Honestly, it's always hard to evaluate visuals because sometimes they have a specific purpose. Blame! for example, has breathtaking scenarios, even though all its characters look the same and several times you will just wonder what the heck is going on within a scene. So while I can praise the wonderful scale and imaginative setting of Blame!, I just can't towards Nigeru Otoko. There's no redeeming quality about the art and I was never fond of sloppy drawings. The only thing I think didn't bother a bit was the paneling that I found fine and organized enough. I don't know about her other works, but this one isn't particularly well-designed. It's not terrible or dreadful, but not good at all. It carries a type of charm owed by its 'originality', but that's all.
Honestly, it wouldn't be a big problem if the story was actually strong and cathartic. But as I stated before, the silent plot forces you to play attention to what's going on and damn, it's hard to do that in this case since my eyes naturally search for beauty and charm, not mess and carelessness.
I don't know if they have names of if I just don't remember them. They're basically three and their interactions are extremely basic. The first time the protagonist and the girl meet each other is having sex from nowhere. Anyway, the characters here are just the showcase of the main theme: running away. Everything about them is conditioned to it and my expression towards them was fully poker-face. Indeed, this whole manga is basically poker-face level of remarkability. I don't like plot-driven shows most of the times, and the fact that the plot is equally whatever doesn't help.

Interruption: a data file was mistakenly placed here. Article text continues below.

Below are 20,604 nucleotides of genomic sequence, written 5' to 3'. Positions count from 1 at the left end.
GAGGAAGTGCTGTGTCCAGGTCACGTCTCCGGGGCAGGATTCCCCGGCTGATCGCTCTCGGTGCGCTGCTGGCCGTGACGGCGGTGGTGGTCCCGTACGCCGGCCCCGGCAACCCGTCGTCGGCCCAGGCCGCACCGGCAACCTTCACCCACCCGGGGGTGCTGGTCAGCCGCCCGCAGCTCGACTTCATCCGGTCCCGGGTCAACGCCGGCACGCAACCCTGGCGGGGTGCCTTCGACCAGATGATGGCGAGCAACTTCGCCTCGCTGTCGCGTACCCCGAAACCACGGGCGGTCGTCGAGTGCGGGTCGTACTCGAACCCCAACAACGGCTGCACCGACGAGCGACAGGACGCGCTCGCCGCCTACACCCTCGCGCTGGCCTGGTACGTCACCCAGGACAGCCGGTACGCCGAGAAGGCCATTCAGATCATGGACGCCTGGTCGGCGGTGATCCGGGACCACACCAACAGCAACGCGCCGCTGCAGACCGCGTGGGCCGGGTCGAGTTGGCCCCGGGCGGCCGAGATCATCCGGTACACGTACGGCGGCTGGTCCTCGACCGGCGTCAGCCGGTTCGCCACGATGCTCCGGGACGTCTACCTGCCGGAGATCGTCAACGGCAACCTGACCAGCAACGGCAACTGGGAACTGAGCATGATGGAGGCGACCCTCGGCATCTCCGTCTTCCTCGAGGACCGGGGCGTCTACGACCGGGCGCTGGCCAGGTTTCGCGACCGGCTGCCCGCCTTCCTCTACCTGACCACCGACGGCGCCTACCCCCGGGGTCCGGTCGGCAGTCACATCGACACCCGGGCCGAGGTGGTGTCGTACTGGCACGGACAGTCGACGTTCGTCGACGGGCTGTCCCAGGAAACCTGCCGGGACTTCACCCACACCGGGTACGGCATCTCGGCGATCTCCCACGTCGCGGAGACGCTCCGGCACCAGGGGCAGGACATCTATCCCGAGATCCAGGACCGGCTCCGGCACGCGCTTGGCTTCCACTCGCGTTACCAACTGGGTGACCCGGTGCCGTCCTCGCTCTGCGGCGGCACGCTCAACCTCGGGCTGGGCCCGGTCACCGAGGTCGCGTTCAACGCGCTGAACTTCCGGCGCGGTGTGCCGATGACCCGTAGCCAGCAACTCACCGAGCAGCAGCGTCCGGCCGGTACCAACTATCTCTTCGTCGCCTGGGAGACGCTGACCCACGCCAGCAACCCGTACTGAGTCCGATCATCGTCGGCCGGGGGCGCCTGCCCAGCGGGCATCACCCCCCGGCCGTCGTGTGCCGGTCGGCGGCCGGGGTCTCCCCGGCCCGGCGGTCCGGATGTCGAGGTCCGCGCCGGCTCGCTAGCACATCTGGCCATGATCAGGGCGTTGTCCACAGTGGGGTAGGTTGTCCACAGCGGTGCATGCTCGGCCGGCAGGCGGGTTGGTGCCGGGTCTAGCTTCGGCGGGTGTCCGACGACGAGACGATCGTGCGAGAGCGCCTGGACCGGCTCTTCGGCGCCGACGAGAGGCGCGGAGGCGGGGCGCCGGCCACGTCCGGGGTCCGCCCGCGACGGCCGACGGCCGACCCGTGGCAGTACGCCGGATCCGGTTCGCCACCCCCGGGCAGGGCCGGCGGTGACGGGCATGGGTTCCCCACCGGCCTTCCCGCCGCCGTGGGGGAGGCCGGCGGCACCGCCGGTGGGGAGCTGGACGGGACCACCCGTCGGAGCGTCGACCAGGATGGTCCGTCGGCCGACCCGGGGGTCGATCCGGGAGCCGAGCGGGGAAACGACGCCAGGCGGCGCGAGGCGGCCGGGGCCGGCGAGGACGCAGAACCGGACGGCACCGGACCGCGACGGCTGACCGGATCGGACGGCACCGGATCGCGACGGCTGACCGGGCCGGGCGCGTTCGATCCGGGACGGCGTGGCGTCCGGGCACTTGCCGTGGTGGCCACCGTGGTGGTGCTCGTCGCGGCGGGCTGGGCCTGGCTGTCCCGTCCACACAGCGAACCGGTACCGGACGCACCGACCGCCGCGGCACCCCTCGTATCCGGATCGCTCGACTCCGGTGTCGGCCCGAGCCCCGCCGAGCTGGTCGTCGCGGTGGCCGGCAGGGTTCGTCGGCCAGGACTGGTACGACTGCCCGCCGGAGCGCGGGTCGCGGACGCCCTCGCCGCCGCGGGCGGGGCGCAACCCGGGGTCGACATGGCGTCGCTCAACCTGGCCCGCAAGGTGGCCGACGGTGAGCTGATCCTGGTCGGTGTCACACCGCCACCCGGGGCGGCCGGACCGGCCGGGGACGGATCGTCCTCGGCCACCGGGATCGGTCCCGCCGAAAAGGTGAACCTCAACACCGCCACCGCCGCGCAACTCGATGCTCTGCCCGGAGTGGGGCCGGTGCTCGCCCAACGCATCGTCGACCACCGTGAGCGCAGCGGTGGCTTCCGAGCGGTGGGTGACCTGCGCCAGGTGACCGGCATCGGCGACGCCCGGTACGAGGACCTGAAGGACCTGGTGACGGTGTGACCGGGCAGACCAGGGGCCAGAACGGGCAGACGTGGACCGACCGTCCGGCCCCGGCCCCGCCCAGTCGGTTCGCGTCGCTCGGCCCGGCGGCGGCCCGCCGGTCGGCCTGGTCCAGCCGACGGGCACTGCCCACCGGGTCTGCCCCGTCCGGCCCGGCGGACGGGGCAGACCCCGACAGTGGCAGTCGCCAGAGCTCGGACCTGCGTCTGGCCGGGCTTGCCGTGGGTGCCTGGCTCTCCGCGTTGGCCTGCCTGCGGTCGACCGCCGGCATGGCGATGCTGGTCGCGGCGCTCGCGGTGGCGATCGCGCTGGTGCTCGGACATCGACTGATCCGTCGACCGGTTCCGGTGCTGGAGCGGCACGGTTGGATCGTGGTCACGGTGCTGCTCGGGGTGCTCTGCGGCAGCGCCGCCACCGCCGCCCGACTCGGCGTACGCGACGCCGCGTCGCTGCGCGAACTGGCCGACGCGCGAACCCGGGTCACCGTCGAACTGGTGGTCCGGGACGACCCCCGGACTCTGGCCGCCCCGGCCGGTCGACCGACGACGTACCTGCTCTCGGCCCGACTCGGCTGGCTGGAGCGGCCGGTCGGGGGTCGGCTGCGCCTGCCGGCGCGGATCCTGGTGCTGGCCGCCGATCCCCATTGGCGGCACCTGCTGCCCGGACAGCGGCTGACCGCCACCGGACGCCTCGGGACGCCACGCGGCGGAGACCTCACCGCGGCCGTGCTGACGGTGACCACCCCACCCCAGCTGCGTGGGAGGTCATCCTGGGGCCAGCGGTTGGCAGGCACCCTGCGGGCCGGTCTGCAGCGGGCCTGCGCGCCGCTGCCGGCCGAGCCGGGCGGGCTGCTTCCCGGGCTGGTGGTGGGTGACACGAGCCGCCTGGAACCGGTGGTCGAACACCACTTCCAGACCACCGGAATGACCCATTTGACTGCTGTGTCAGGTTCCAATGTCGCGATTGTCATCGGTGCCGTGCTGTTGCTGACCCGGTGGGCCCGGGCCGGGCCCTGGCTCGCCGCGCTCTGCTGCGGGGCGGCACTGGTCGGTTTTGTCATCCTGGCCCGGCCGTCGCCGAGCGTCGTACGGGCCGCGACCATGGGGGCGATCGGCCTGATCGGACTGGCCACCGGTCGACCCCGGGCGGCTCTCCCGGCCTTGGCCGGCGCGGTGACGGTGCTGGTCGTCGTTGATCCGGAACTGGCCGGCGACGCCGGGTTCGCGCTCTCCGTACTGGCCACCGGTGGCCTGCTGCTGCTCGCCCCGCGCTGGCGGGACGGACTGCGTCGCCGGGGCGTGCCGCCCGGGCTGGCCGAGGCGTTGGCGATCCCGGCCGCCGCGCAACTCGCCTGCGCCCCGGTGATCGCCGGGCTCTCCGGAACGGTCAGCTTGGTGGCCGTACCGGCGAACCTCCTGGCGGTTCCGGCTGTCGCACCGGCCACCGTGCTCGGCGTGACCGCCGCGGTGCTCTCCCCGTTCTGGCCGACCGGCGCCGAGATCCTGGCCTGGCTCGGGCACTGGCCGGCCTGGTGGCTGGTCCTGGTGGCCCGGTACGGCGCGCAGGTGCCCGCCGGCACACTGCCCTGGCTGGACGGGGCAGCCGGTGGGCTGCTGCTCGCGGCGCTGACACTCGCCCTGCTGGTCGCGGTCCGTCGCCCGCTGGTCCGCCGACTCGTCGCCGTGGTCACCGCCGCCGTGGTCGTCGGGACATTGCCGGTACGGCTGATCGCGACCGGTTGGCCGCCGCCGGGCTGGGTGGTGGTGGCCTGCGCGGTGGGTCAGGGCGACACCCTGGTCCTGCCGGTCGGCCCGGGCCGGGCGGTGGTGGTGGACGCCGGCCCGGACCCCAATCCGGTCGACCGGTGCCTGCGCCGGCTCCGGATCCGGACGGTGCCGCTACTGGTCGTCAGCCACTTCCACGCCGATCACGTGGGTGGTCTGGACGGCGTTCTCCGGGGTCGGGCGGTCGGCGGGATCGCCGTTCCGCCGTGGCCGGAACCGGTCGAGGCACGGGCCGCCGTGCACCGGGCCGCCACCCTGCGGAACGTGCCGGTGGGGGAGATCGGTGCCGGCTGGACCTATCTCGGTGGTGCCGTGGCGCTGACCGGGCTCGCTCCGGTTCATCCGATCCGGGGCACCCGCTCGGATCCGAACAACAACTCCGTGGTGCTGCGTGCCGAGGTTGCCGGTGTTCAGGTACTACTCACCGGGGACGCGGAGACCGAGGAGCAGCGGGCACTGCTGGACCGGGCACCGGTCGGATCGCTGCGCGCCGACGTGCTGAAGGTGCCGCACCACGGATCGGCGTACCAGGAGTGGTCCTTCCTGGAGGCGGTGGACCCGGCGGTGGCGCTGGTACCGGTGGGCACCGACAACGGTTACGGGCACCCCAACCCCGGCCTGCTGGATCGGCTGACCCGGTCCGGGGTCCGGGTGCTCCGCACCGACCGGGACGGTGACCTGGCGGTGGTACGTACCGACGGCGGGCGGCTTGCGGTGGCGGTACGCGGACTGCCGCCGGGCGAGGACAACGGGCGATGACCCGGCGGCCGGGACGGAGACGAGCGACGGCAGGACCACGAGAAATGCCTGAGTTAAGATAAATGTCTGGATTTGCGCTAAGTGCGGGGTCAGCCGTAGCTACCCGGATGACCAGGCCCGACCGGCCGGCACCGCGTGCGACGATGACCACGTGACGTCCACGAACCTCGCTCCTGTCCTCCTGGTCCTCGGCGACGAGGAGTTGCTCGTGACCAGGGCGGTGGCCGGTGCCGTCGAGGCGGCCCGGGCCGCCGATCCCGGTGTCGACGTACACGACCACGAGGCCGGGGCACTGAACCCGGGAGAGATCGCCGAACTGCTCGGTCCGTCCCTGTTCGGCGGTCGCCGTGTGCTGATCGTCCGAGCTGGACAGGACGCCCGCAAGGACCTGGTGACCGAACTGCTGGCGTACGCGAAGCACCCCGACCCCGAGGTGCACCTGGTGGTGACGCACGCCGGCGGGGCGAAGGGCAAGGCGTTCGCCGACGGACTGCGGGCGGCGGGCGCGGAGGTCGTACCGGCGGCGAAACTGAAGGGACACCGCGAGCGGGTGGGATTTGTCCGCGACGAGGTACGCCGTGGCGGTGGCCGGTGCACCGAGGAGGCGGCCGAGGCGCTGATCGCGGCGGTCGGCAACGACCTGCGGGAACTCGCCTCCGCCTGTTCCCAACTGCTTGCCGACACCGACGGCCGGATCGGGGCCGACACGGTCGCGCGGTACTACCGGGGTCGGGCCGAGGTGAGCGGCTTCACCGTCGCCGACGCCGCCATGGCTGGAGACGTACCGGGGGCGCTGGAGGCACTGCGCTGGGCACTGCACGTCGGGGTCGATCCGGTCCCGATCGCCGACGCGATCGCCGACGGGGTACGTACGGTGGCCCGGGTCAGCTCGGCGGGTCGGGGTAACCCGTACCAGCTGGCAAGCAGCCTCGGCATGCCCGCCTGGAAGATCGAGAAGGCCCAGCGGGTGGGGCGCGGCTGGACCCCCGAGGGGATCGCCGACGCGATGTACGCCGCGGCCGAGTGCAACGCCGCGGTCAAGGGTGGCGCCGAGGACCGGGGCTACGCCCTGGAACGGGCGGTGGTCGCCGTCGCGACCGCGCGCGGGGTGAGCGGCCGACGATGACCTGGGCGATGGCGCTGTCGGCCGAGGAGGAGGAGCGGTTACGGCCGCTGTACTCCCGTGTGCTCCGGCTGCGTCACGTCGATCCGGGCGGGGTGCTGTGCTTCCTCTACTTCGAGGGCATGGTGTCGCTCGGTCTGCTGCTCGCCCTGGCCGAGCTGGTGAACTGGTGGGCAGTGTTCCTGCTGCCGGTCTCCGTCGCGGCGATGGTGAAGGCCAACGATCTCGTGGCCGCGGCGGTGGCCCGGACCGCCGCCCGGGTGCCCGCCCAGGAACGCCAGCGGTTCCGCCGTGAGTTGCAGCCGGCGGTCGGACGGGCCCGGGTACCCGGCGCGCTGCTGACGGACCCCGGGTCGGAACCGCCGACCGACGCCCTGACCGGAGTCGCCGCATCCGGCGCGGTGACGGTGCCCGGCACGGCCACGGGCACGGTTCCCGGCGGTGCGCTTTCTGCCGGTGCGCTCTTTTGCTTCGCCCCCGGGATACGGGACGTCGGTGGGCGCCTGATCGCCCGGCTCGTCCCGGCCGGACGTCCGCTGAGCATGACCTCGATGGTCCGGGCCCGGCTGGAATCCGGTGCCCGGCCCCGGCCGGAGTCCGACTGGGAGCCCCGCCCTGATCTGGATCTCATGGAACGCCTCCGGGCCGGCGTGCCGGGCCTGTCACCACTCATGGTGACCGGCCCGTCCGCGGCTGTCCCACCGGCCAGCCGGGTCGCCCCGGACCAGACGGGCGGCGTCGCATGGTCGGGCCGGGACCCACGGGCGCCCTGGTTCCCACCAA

I like silent plots. That said, I cannot ignore the fact it attracts me no matter how much the art sucks or the story is weak/pointless. I always like characters who don't say much and look, think and act a lot more. So of course, at first this manga made me curious and all, but the resolution is just too simple and not that much cathartic. It's a story you just observe, but don't relate yourself with. I mean, of course a lot of people want to run away from their problems, but I don't see how that message is enough to carry itself out of mediocrity. So, in the end the only thing I really enjoyed was the fact the characters don't speak too much. Other than that, it's just a fairy tale for adults without fairies and whose plot is not something as an adult I like to consume. It's not thought-provoking beyond the obvious and superficial level, I didn't care about the characters nor liked seeing the drawings. I don't feel happy by saying this, but my brother threw money in the trash can when buying this manga to me.
I would only recommend Nigeru Otoko to someone who has nothing better to do and wants to read something that will not offend his intelligence. Calling it bad would be unfair, but wanting or not it is just a mediocre attempt of making a contemplative setting that doesn't work because of the unpleasant artistic visuals. I read with a poker face, I found it to be boring, I had to reread several panels to understand what was happening and the final message was whatever and lacking catharsis enough to be notable. So yeah, I think a 5 is a fair score and I'm not surprised, since ACCA is also kind of boring, lacking catharsis and character development. Well, this one at least has the excuse of length.